Cruise Companies Discuss New Cuban Market in Miami

Miami, world cruise capital and venue of the cruise industry mega-convention

Daniel Benitez  (Cafe Fuerte)

Cruise ship in Havana Bay.  Photo: Juan Suarez
Cruise ship in Havana Bay. Photo: Juan Suarez

HAVANA TIMES — The number of foreign tourists who arrived in Cuba on cruise ships increased by 3,000 passengers during January in comparison to the same period last year, a rather tempting figure for the top representatives of cruise operators gathered this week in Miami Beach.

According to Cuba’s National Statistics and Information Bureau (ONEI), the total number of travelers who reached Cuban ports during the first month of the year rose to 3,937 passengers. Cuban tourism authorities expect some 212 stopovers by 13 cruisers during the current season, which began in November and will last till April.

The publication of this data coincides with Cruise Shipping Miami, a world cruise industry mega-convention which could not avoid the debate regarding the potential benefits of including Cuba in cruise itineraries, while the world awaits the complete normalization of relations between Washington and Havana.

Thinking Cuba’s Reforms

The most important meeting between cruise ship owners and operators around the world, to be held today at 9:30 am, will address the way in which Cuba’s new relations with the United States could help develop the tourism market on the island.

The panel, titled The State of the Cruise Industry: The Future of the Caribbean & How it is Being Re-Shaped, includes the participation of the presidents of the main cruise companies operating in the international market today: Michael Bayley, president and CEO of Royal Caribbean International, Christine Duffy, president of Carnival Cruise Line, Richard E. Sasso, president of MSC Cruceros and Andy Stuart, president of Norwegian Cruise Line.

The keynote address will be offered by Michele M. Paige, president of the Florida – Caribbean Cruise Association (FCCA).

Though approval for travel to Cuba by US tourists on cruisers will depend on the lifting of the embargo, authorization for a passenger vessel to travel to the island for educational or cultural reasons would depend only on the US Treasury Department.

The benefits are clearly on sight. Last year, the Louis Cristal cruiser, rented out to the Louis group by the Canadian company Cuba Cruise, included the island in its itinerary for the first time and has scheduled a Monday departure from Havana and a Friday departure from Montego Bay for the season that began on December 22 last year. The ship will dock at six ports, including Santiago de Cuba and Cienfuegos, and trips will be offered until March 30.

New Cuba Itinerary

This past Tuesday, the company announced a new itinerary for the 2015-2016 season which includes a two-day stop in Havana and a stopover at the Maria la Gorda beach in the province of Pinar del Rio.

The Canadian company offers a direct Toronto-Havana flight and transfers passengers to the Havana port, a semi-open door for hundreds of US travelers.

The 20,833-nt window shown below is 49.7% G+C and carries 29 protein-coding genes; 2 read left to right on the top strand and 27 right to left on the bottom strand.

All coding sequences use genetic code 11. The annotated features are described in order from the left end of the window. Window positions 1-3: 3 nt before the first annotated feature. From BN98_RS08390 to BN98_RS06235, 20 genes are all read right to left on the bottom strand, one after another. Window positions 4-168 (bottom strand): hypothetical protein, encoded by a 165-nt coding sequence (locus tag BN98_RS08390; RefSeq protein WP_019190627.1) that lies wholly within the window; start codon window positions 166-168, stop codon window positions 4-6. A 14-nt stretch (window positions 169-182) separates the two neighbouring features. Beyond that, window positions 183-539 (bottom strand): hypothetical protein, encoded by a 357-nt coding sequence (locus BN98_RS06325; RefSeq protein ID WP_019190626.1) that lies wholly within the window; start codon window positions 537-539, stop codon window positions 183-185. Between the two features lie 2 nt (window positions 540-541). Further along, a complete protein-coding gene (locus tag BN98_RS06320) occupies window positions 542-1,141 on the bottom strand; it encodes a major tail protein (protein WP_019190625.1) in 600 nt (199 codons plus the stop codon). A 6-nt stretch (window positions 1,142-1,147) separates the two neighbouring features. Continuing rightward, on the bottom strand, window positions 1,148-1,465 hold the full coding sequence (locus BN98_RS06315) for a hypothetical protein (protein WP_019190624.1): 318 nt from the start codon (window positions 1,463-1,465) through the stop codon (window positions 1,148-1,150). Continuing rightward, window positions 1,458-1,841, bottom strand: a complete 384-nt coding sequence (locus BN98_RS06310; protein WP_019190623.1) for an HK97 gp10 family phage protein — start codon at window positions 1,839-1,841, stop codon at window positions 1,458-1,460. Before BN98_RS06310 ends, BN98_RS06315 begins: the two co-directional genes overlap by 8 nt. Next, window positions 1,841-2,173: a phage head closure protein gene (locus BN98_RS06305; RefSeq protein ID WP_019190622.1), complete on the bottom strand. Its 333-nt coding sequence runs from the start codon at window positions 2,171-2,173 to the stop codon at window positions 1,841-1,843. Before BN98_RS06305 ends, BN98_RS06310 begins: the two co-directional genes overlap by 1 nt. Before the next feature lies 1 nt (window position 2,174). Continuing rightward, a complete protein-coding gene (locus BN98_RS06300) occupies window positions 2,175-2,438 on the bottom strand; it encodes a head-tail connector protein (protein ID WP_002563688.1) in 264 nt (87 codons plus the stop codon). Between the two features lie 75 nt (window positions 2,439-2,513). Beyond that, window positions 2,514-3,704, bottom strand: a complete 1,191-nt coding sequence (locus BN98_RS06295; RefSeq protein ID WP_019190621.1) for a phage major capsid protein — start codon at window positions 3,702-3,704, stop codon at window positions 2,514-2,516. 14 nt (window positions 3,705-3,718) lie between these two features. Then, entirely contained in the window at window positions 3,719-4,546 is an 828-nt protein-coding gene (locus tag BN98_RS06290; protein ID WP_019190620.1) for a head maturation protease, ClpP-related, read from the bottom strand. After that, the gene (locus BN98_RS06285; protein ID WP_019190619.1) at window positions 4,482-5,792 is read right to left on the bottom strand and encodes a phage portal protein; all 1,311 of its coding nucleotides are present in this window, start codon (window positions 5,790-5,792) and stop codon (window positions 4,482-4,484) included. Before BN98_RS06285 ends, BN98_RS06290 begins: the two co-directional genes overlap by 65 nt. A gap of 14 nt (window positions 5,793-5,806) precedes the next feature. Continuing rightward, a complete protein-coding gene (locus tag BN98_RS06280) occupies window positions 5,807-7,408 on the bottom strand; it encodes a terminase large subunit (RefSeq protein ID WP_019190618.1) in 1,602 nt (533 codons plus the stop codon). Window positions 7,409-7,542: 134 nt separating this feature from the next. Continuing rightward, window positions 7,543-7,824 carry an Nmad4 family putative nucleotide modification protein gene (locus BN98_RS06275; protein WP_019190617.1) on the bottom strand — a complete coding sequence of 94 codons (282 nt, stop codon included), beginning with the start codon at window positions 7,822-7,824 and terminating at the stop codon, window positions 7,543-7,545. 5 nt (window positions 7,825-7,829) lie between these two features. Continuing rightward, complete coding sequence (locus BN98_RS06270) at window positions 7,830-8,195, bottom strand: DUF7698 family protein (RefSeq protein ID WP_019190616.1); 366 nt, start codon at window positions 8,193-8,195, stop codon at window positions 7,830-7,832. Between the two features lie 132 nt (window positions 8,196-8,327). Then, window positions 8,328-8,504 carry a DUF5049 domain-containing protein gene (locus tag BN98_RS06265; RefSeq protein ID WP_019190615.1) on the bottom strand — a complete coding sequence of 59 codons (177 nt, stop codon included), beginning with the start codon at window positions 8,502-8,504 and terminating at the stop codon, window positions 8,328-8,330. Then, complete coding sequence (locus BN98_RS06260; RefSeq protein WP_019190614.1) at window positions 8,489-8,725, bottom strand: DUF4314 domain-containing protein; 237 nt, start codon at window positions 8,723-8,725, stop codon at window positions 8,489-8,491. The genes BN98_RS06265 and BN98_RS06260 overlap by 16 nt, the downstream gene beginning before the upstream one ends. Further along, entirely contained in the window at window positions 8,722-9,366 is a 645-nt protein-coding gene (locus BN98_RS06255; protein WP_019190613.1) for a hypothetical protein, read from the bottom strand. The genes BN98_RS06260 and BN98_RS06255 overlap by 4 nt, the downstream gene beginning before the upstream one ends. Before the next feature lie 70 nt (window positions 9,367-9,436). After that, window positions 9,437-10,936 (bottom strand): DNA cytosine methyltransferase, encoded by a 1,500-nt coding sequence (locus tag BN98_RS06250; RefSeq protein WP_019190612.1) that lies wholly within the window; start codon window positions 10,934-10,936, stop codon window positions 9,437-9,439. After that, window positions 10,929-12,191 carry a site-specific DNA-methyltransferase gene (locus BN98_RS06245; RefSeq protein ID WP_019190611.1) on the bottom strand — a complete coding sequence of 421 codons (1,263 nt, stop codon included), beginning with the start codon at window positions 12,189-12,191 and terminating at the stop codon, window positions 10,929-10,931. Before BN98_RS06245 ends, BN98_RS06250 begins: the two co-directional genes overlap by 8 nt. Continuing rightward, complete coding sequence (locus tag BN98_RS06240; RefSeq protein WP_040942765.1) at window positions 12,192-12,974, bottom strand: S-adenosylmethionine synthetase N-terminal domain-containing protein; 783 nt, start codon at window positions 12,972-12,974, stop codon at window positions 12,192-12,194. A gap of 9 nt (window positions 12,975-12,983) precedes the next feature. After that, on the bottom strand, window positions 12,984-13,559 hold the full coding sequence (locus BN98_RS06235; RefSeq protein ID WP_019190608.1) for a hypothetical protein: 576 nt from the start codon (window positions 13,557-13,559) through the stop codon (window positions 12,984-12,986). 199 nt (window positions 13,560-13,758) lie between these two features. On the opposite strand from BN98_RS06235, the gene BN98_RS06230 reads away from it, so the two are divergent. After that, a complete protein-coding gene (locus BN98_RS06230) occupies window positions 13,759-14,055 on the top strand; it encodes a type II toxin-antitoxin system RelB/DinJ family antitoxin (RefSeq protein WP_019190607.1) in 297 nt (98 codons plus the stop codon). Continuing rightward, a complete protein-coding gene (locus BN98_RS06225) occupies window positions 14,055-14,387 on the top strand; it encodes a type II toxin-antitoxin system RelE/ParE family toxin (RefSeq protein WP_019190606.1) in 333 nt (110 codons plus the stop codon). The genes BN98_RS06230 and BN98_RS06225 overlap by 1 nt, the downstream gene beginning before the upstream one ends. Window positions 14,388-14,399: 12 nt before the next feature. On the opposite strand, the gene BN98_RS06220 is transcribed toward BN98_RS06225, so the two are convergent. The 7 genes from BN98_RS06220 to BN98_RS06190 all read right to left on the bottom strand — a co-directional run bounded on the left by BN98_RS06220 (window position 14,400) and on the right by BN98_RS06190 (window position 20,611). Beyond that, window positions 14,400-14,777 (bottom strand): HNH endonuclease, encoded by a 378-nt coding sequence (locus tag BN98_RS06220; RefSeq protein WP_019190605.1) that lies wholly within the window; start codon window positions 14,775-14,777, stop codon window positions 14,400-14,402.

ONEI reports that some 371,160 tourists arrived in Cuba during the first month of 2015. Of these, 181,101 (48.8 percent) were Canadian. Canada continues to be the main tourism source country for Cuba.

The second country on the list was Germany, with 15,832 visitors. England takes the third position with 14,526 visitors.

The number of tourists arriving in Cuba during January has gradually increased over the past three years, from 293,329 to 371,160 visitors.

10 thoughts on “Cruise Companies Discuss New Cuban Market in Miami

  • March 30, 2015 at 10:20 am

    I went on the Cuba Cruise last week and I’m an American. Great time in all of the ports. Many of the comments below are accurate. Cuba guys did not stamp my passport, fyi, and I had no issues coming home. I just wish I had brought more ‘gifts’ for the local people like toilet paper, gum, panty hose, etc…

  • March 21, 2015 at 1:25 pm

    La Habana is ready for cruise ships to come in and the terminal which was built several years ago can handle passengers. Now, is it the best? No. The entire complex was built several years ago and it is a very nice structure but then came a time when Fidel castro made one of his moves and decided that that type of tourism was detrimental and was messing up the bay, etc., etc. and thus cruise lines went away!! But kid yourself not, two major players in the field have been to Cuba in the past and know what is there and what is not so it would be a matter of “re-shaping”. Cienfuegos, Trinidad and Matanzas can be easy to get into by the ships but would need to have the appropriate infrastructure built to handle arriving passengers (i.e. immigration & customs) and it could be minimal in the sense that PAX would only come off the ships for sightseeing, eating, etc. which can be handled by local taxis, etc. Santiago de Cuba has the port but also has a cable running across the bay that represents a problem but the ships can easily anchor off the bay and use their tenders to move PAX. Yes, I have consulted in this matter in the past with various companies/individuals and I am very familiar with the areas discussed.

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